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Religiosity, Social Support, and Ethnic Identity: Exploring "Resilience Resources" for African-American Women Experiencing HIV-Related Stigma.
Lipira L, Williams EC, Nevin PE, Kemp CG, Cohn SE, Turan JM, Simoni JM, Andrasik MP, French AL, Unger JM, Heagerty P, Rao D. Religiosity, Social Support, and Ethnic Identity: Exploring "Resilience Resources" for African-American Women Experiencing HIV-Related Stigma. Journal of acquired immune deficiency syndromes (1999). 2019 Jun 1; 81(2):175-183.
African-American women living with HIV report substantial HIV-related stigma and depression. Resilience resources are strength-based resources that may moderate the effects of HIV-related stigma on poor psychosocial outcomes such as depression.
To evaluate whether religiosity, social support, and ethnic identity moderate the effects of HIV-related stigma on depression among African-American women living with HIV.
We used baseline data (May 2013-October 2015) from a randomized controlled trial testing the efficacy of an HIV-related stigma-reduction intervention among African-American women living with HIV in Chicago, IL, and Birmingham, AL, who were older than 18 years and currently receiving HIV services. To assess whether religiosity (7-item Religious Beliefs and Behaviors survey), social support (select subscales from the Medical Outcomes Study Social Support Survey), and ethnic identity (Commitment subscale from the Multigroup Ethnic Identity Measure) modified the relationship between HIV-related stigma (Stigma Scale for Chronic Illness) and depression (8-item Patient Health Questionnaire), we conducted 3 separate moderation analyses using linear regression with interactions between HIV-related stigma and each moderator of interest, adjusted for study site, age, time since diagnosis, and education.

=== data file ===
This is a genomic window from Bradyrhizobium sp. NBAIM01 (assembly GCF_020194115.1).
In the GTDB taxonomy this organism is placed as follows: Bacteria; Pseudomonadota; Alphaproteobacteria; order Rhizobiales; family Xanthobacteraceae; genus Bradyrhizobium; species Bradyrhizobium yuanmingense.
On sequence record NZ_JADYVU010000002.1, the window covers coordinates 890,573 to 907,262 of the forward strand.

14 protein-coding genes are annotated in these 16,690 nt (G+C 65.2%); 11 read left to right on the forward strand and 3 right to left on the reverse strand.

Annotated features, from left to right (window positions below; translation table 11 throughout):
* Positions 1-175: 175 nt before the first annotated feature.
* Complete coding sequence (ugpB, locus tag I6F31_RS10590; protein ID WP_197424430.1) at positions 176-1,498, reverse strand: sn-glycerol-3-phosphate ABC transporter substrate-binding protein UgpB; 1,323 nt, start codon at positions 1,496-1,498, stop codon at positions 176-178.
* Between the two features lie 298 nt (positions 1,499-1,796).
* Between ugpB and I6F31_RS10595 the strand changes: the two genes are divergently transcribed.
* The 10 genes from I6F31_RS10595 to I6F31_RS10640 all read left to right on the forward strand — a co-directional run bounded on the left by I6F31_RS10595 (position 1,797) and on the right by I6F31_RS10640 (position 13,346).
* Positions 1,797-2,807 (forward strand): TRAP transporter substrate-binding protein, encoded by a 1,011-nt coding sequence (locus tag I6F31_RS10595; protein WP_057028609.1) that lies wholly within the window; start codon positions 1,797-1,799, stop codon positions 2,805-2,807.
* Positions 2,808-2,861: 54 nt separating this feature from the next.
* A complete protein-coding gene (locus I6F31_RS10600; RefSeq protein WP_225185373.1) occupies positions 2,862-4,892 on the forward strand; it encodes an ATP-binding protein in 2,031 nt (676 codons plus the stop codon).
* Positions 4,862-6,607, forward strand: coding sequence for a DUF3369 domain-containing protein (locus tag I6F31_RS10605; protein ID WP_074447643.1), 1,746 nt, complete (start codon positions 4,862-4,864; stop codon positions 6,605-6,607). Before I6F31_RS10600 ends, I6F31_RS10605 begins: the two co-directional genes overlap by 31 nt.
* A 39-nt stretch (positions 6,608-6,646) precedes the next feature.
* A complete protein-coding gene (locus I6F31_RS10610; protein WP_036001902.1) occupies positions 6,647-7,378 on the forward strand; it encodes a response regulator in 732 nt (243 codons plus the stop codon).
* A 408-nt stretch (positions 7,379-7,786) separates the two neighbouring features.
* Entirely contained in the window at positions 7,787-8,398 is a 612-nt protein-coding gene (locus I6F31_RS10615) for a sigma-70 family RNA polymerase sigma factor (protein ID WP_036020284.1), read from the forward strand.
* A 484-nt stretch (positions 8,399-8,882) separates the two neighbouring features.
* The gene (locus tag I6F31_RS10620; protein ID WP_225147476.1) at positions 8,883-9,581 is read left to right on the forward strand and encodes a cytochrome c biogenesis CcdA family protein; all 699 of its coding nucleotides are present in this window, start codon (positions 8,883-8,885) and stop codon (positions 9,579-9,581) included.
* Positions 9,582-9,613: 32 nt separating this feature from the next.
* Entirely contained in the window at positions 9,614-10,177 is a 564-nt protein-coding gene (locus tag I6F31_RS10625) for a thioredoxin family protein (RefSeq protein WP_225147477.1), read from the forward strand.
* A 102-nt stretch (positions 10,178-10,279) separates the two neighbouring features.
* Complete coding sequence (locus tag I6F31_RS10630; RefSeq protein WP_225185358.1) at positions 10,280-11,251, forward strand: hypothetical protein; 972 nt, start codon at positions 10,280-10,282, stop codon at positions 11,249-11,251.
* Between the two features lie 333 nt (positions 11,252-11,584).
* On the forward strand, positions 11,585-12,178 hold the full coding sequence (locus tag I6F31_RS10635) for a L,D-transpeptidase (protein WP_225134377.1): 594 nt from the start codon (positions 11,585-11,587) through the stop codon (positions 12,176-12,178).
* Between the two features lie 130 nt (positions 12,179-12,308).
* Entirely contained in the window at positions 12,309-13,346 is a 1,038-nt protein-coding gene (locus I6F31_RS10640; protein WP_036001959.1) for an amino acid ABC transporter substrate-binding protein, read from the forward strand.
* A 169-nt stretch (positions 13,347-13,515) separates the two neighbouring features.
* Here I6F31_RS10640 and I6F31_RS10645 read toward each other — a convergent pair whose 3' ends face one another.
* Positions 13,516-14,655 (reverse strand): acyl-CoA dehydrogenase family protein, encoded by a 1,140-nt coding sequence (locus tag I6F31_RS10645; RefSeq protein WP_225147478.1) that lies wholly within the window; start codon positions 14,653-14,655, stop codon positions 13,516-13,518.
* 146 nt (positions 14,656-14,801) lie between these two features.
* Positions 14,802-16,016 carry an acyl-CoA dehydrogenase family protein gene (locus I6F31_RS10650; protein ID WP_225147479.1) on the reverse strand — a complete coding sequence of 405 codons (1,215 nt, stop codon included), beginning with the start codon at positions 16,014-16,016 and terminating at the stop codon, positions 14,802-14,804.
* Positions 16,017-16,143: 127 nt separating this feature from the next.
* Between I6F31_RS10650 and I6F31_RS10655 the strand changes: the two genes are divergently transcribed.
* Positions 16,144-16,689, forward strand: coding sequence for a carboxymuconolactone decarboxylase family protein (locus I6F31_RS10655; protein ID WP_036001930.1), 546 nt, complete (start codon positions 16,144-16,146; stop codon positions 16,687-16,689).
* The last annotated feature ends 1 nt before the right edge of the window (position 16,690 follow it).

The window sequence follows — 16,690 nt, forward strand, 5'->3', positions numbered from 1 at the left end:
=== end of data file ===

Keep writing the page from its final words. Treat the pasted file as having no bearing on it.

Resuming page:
Among 226 African-American women living with HIV, greater levels of HIV-related stigma were associated with greater depression in all 3 models (P < 0.05). Only religiosity modified this association (P = 0.04), with a weaker association among women reporting higher levels of religiosity.
The protective effects of religiosity may be leveraged in interventions for African-American women living with HIV struggling with HIV-related stigma.